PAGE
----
I have 2 close friends that are both expecting me to propose to them. But my confusion is that I don’t really know which to go for. Let’s talk about them individually.
Lady C is 24 years old and has been my friend for close to 4 years. She is from a very humble family and is still in school. She is not in a hurry to get married, but would like to be sure that I am the right one for her.
She is a good, calm, respectful lady, but there is no leverage from her. She is slim and beautiful.
Lady O. is a 26-year old graduate. She is from a rich family and is a graphic designer. There can be leverage with her. She is beautiful, but she is too fat.
My married friends always talk about the importance of leverage, while my pastors say I should continue to pray.
I will be 38 this year.
I must admit that I was initially inclined to ignore your letter but decided otherwise as this is a learning opportunity not just for you, but for many who consider “leverage” as a primary consideration for marriage.
“Leverage;” is a word usually applied to financial transactions.
“Use borrowed capital for (an investment), expecting the profits made to be greater than the interest payable.”
“use (something) to maximum advantage”
I am not a marriage counselor, but I have over 3 decades of marriage experience. Marrying someone in whom you have not identified any attributes other than being “rich and beautiful, but too fat” is not a strong foundation for marriage.
Sadly, I fear that you have been influenced by the prevailing culture of materialism that has pervaded our national life in Nigeria. For a spouse, it is critical that your spiritual and moral values are aligned.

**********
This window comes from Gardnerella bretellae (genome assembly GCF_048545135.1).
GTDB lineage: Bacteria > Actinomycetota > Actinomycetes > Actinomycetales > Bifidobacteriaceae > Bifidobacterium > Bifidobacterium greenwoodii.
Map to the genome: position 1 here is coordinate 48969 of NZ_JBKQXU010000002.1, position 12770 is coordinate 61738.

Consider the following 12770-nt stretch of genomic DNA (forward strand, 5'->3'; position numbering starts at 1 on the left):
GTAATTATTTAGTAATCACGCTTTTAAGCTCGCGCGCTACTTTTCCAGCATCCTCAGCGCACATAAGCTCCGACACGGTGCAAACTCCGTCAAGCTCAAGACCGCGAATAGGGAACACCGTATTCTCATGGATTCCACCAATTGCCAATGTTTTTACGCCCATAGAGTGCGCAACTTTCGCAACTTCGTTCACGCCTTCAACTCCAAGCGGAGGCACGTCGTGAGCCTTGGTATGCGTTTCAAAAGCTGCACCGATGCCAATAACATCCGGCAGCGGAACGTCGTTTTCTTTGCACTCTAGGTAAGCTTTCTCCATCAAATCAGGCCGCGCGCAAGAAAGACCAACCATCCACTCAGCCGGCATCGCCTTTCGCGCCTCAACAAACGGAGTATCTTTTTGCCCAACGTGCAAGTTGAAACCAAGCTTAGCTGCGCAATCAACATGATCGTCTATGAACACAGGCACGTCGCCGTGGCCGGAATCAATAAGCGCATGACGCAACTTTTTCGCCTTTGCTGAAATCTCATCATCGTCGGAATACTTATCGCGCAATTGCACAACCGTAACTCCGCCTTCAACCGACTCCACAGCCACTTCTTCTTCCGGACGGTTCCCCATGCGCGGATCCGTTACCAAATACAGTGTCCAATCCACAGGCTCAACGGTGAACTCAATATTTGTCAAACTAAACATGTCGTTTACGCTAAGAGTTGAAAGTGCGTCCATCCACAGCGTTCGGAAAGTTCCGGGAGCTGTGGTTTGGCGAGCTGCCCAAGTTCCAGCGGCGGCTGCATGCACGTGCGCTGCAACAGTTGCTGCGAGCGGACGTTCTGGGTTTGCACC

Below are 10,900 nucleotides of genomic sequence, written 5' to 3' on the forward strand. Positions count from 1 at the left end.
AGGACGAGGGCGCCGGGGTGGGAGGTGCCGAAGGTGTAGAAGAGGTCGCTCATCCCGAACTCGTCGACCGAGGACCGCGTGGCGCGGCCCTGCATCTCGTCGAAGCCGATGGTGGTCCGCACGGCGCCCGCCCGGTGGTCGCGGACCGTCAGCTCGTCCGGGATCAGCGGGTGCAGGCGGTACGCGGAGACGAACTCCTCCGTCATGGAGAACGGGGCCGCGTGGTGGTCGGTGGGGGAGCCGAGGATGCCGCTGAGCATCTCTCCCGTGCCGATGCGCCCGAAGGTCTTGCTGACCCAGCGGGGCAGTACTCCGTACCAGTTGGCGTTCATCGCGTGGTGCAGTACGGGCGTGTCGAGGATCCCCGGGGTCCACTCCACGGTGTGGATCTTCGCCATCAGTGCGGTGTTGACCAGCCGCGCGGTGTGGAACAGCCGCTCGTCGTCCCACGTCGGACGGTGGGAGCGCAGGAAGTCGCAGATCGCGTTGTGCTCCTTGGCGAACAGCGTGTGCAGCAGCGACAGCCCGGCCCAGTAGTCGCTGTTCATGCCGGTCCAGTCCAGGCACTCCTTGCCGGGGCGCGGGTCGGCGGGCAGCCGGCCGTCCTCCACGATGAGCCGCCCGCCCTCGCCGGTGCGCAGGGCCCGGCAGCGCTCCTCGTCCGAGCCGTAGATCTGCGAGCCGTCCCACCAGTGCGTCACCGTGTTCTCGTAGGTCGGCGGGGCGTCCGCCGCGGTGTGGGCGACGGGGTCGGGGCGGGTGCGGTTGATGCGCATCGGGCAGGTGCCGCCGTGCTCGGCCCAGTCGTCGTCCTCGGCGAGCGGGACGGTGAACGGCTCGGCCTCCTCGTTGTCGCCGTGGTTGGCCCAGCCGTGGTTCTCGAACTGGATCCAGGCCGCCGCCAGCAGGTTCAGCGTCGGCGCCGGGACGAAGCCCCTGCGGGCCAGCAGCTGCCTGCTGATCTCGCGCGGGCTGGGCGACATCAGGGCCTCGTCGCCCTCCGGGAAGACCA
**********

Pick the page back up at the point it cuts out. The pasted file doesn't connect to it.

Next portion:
Money issues have been cited as being a leading cause of divorce and acrimony. Before you commit to a lifelong relationship, try to understand your partner’s attitude to money. Here are a few issues for you to consider regarding money and relationships:
Money conversations can be awkward if not handled well. Financial intimacy is about being open and trusting about money matters in your relationship.
Money will be involved in almost everything you aspire to do. If your goals are compatible, it is easier to accomplish them. Even if they are in conflict, you may be able to accommodate the differences, assuming there are enough common goals to build together.
Be guided more by what suits your individual personalities and skills and not by gender. Teamwork is essential and shared duties work well for some families. Even if one party takes the lead or is more involved, both should have a general overview of the total picture.
Routine Household Expenses
Handling everyday household expenses can be a source of friction. Budgeting is an important tool to give you a better picture of income and expenditure.
Assuming you both earn, who should pay for what? Should it be equal amounts no matter what each person earns, or pro-rated according to income? Periodic meetings are useful to review balances, debt, routine expenses as well as major expenses that need to be carefully planned for.
Having a joint account for certain large and recurring expenses combined with individual accounts for personal expenses is the most common system.
Many people do not discover the extent of their spouse’s financial obligations until they are married; this can cause strife. Debt should be a priority; try to address it together and bring it under control.
There is no one size fits all when it comes to money and relationships but with careful planning and clear communication you can avoid many frustrating conversations. You can modify your system as your relationship and financial situation evolves; if one option doesn’t work, try another.
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